In this case the physician is justified in his/her actions by discontinuing medical or surgical care to the patient because it will not it her. These principles are what healthcare provider use to help and guide patients with the ... ... middle of paper ... ..., beneficence, non-maleficence and justice help us understand and explain which medical practices are ethical and adequate. These principles are used to protect the rights of a patient and the physician from being dishonored. The principle autonomy allow an individual to act freely in accordance to their self-chosen plan. This means that healthcare providers must always get the patients consent before making any decision about patient’s life.
- Living Faith - Home & Family - News - Catholic Online. (2014, November 18). Retrieved February 03, 2016, from http://www.catholic.org/news/hf/faith/story.php?id=57689 How The Catholic Church Started. (2003, June 03). Retrieved February 03, 2016, from http://www.ourcatholicfaith.org/thechurch.html McGowan, D. (n.d.).
While our hospital's views may conflict with our patients' views and values, we believe every human being has the right to life. However, a patient knows himself or herself best, and through this we respect our competent patients' wishes when concerning their end of life care. Our hospital will respect the decisions of competent patients to refuse treatment without which they will surely die. However, due to the finality of such a decision, we will require that a given patient undergo two psychological evaluations in order to confirm competence beyond any reasonable doubt. Furthermore, our policy aims to assure that decisions of this magnitude are not made in haste.
They ought to practice medication painstakingly and honestly and, when beneficence is unthinkable, they ought to still attempt to minimize hurts. Restrictions on premature birth and killing doubtlessly come from this worry; 3. Honor: doctors ought to act decently. They ought to approach their patients with deference, and ought not enter into questionable relations with them; and 4. Confidentiality: doctors ought to support the confidences of their patients and not reveal data unnecessarily.
Martin Luther and the 95 Theses. Retrieved May 27, 2014, from History.com: http://www.history.com/topics/martin-luther-and-the-95-theses Thatcher, O. J. (1907). The Library of Original Sources. Retrieved May 20, 2014, from Luther Against Catholicism, 1535: http://www.fordham.edu/Halsall/mod/1535luther.asp The Holy Bible (n.d).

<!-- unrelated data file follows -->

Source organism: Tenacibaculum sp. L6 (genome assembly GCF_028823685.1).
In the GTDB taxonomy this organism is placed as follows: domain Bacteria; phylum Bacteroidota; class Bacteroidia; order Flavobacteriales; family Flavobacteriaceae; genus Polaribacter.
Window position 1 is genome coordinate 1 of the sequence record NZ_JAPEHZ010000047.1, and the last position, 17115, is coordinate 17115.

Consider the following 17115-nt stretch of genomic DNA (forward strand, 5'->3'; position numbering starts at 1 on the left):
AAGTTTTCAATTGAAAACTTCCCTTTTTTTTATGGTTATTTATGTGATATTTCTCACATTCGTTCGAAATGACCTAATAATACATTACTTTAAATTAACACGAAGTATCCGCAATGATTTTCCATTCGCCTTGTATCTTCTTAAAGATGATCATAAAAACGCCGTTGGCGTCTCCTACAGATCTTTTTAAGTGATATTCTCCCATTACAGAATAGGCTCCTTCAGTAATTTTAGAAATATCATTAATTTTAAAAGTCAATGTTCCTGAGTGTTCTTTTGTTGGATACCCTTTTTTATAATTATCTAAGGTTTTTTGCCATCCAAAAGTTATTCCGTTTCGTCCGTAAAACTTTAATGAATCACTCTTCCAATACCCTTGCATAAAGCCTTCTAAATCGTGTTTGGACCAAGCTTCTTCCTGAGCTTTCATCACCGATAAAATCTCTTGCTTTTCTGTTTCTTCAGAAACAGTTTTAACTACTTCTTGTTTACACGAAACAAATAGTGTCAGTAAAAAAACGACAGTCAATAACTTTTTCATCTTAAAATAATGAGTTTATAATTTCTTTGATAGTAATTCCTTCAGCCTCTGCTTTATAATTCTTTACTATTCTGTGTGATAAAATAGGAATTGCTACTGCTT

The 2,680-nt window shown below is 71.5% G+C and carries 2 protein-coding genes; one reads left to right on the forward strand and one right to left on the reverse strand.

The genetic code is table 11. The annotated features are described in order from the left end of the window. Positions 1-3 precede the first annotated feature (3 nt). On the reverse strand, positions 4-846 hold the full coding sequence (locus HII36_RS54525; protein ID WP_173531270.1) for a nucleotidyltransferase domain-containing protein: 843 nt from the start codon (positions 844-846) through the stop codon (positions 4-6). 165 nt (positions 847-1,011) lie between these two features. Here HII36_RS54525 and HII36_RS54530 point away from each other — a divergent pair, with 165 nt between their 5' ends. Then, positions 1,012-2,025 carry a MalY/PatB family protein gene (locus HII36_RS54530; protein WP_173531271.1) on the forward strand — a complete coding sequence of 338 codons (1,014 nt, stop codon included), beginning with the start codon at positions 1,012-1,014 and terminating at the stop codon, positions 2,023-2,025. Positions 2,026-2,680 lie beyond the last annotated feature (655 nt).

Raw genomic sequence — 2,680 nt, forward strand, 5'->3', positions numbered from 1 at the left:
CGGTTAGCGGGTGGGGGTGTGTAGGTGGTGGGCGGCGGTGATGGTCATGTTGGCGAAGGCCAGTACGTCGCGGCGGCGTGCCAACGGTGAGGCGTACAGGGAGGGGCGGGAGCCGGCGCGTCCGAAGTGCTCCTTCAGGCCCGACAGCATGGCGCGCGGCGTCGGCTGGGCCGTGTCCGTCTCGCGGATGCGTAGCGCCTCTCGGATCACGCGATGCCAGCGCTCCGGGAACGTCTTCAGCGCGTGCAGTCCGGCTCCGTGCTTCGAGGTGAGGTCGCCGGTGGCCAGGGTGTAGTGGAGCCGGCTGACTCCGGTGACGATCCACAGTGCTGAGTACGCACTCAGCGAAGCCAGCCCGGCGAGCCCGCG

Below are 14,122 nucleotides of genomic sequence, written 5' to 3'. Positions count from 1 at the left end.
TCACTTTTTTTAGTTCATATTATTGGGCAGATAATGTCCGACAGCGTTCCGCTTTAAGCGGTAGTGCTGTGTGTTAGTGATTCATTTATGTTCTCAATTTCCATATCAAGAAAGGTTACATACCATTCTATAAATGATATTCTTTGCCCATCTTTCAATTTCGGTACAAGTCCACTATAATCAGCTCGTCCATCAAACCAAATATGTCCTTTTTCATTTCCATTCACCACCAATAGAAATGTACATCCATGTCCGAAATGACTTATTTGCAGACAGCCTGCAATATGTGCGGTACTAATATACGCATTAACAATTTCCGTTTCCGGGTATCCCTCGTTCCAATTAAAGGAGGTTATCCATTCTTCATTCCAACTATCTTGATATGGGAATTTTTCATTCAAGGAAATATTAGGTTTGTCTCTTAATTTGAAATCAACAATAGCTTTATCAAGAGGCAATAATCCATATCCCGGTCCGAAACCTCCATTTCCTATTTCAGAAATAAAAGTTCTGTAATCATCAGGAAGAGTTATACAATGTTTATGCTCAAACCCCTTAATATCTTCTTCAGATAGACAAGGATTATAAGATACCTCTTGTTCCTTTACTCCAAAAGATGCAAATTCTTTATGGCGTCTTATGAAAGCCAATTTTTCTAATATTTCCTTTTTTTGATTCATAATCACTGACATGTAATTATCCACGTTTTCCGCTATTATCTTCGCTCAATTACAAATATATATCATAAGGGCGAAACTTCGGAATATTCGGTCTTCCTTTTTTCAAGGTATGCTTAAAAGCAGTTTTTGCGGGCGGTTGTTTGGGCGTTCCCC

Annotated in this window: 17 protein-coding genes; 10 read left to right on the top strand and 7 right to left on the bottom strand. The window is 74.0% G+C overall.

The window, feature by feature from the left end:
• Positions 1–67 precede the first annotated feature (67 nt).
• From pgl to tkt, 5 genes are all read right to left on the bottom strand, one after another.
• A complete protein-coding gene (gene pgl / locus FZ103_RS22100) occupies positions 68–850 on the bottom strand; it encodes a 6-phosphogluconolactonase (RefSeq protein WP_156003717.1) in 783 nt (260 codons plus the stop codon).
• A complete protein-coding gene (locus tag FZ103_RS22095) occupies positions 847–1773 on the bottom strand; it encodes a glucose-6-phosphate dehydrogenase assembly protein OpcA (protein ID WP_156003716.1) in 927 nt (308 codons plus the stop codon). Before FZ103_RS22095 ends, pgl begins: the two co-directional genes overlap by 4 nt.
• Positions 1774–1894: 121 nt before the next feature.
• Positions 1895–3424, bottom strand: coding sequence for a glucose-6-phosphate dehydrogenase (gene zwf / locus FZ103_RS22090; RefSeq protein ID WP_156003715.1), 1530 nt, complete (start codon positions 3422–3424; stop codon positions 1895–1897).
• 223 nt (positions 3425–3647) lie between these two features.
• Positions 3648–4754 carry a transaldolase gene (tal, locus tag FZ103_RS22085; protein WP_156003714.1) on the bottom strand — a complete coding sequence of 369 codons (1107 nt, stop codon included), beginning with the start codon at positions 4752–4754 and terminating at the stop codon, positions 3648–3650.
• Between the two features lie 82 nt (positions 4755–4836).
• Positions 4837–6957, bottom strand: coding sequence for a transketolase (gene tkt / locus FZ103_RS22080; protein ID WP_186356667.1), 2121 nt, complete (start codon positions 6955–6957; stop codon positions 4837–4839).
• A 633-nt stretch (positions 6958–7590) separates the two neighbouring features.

Euthanasia is the act of intentionally ending a life to relieve pain and suffering. The House of Lords Select Committee on Medical Ethics of England defines euthanasia as a deliberate intervention undertaken with the intention of ending a life, to relieve suffering(Harris, NM. 2001)., in the Netherlands euthanasia is defined as the termination of life by a doctor at the request of a patient(BBC,2011). The right to die debate posses a great number of legal, moral and ethical issues. Proponents and supporters of euthanasia had presented valid arguments: people have the right of self-determination and that is why they should be allowed to choose their own fate; is a better choice to assist an individual to die than obligate him/her to continue suffering; there is not significant difference between passive euthanasia which is often permitted and active euthanasia which is not permitted and allowing the practice of euthanasia will not necessarily lead to undesirable consequences.
Humanae Vitae and the Consequential Revolutio... ... middle of paper ... ...ne. 26 February 2002. <http://www.religion-online.org/cgi-bin/relsearchd.dll/showarticle?item_id=113> Döpfner, Cardinal Julius. La Chiesa viventi oggi. Bari: Paoline, 1972 Doyle, Dennis M. The Church Emerging from Vatican II, a popular approach to contemporary Carholicism.
A physician shall always keep in mind the obligation of preserving human life. Providers must communicate full, accurate and unbiased information so patients can make informed decisions about their health care. As a result of their recommendations, providers are responsible for generating costs in health care but do not generate the need for those expenses. Every hospital has both an ethical as well as a legal responsibility to provide care, even if the care may be uncompensated. Patients are ultimately responsible for their own health and wellbeing and should be held responsible for the consequences of their decisions and actions.
If medical professionals feel they have an obligation to the fetus in regard to duty-based principles such as the duty to respect autonomy and consequence-based principles such as nonmaleficence, they must also consider how these principles apply to Jane. Furthermore, the medical staff must keep in mind that while they may feel that refusing the C-section violates conscience, Jane is the patient. I find this to be true even if the physician views Jane and the fetus as two independent human beings, because Jane is the only one who can be considered to be autonomous. I believe the physician has an obligation to Jane and should respect her autonomy. The Hippocratic Oath requires that healthcare professionals work solely for the benefit and welfare of the patient (Veatch, Haddad, & English 2010, 173) and I find Jane to be the patient.